57.6 F
Los Angeles
Wednesday, February 21, 2024

K-pop dance industry revealed by RYU.D

Must read

Choreographer Ryu Jae-jun, also known by his stage name RYU.D, talks to the JoongAng Ilbo, an affiliate of the Korea JoongAng Daily, in Gangnam District, southern Seoul, on May 2. [JOONGANG ILBO]
Choreographer Ryu Jae-jun, also known by his stage name RYU.D, talks to the JoongAng Ilbo, an affiliate of the Korea JoongAng Daily, in Gangnam District, southern Seoul, on May 2. [JOONGANG ILBO]

BTS, Blackpink, Stray Kids, Fifty Fifty – The list of K-pop success stories is growing by leaps and bounds with many local entertainment agencies raking in huge sums of money, some over 2 trillion won ($1.5 billion) per year. But all that money may not be equally shared among everyone helping to make these groups successful.

K-pop is largely a visual medium. It is distinctly different from many other music styles in that it focuses on performance instead of the artists’ vocal or music composition abilities. The genre simply isn’t complete without over-the-top outfits, elaborate stage designs and, the most important element, choreographed dance routines.

Dancers in Korea used to be widely perceived as poor, jobless party people, but that stereotype is slowly fading as the rise of K-pop is recognized more and more.

Choreographer Ryu Jae-jun, 29, otherwise known by his stage name RYU.D, has been exploring how to run a sustainable business through dance. Ryu founded the dance crew Auspicious in 2013 and made it into a corporation in 2018, called Be:Lead Entertainment. Some 30 people work at the agency today.

Be:Lead is proving to be a success, with its revenue this year seeing a 250 percent increase from last year. He says this with a smile today, but it wasn’t always this way.

“Be:Lead came about because there were no other ways to maintain my crew and keep doing what I love,” he told the JoongAng Ilbo, an affiliate of the Korea JoongAng Daily on May 2 at a practice room in Gangnam District, southern Seoul.

Auspicious is a dance crew whose members have been denied the chance to debut as K-pop idols and deceived by people within the industry. They came together to form a tight-knit crew, established an agency and then developed the fashion brand, Dauspice, which turned out to be a hit as well.

Below are excerpts from JoongAng Ilbo’s interview with Ryu.

Q. How did you come to start your own business?  

A. I started off as a K-pop star trainee at the age of 15. At the time, entertainment agencies were popping up like mushrooms. The agency that I was a part of was relatively new and there were older kids who were getting ready to debut as a group. I was picked to be a trainee because I was good at dancing but there was zero support from the agency. But I still worked hard. One day, they asked me to choreograph moves for the group getting ready to debut. So I choreographed their song and even trained them to do the moves. Then the CEO brought another trainee to me and told me to give that person a lesson. Whenever I would tell the agency that I wanted to debut as well, they would answer that I would with such certainty but it kept getting pushed back. They even told me that I would be able to debut if I recruit trainees to be on my team. I did and we practiced together for a while but after the older group of kids debuted, the agency kicked us out. I felt hopeless and also responsible for bringing in those other trainees just to be kicked out without the chance to debut. So when me and four other trainees were kicked out in 2013, we made our own team. That team was the start of the company Be:Lead.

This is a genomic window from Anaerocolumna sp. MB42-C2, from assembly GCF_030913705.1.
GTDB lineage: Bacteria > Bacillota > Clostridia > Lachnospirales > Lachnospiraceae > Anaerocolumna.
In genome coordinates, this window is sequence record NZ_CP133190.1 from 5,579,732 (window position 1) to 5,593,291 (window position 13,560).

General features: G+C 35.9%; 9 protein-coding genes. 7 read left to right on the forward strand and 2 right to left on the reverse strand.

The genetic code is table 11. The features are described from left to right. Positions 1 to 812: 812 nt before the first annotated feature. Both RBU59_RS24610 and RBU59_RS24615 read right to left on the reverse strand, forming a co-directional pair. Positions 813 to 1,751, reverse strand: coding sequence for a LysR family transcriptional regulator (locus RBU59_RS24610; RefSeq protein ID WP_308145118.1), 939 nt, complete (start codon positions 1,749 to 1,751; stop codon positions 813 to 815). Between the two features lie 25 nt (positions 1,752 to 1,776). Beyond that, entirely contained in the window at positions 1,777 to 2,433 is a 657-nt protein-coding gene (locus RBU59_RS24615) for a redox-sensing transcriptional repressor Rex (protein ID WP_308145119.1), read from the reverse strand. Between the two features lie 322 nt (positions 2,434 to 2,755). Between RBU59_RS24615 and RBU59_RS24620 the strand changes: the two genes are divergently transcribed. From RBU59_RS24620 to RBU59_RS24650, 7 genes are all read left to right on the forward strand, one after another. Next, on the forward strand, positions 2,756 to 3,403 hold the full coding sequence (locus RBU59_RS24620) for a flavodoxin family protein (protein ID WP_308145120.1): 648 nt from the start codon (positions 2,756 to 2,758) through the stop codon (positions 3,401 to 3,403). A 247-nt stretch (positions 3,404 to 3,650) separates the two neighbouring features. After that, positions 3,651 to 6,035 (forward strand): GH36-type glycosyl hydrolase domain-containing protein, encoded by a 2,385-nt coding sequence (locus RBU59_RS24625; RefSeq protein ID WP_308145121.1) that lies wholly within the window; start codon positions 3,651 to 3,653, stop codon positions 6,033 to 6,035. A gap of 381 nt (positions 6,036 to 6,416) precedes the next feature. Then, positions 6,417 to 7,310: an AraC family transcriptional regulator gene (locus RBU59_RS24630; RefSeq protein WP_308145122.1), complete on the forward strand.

How did you start your dance career?  

One of the first big opportunities in my career was when I was hired to train the boy band NCT at SM Entertainment. Since I had wanted to become an idol so badly, I already had figured out what moves these artists would prefer. So when word got around that my choreography skills reflected the artist’s views and taste, work came flooding in.

You seem busy enough spearheading the dance crew. Why also run a fashion brand at the same time?

I have dancer friends who were part of my dance crew 10 years ago, but as we age, not everyone can continue this job. I would see them worry about how they would make a living in their 30s and 40s. The fashion brand came about to provide these kinds of people with a job after dancing. Today, I have friends who used to be dancers but now work as designers or changed professions to regular desk jobs.

So it wasn’t to make more money?  

More than that, it was the responsibility that I felt. It’s why I opened my own company and plan various dance-related content. Dance crews need to constantly work in order for them to make money. By the job’s nature, it is an unstable profession. In order to address that instability, there is no other way than to try other business models as well.

Is your second job as a creative director at another entertainment agency to alleviate that fear?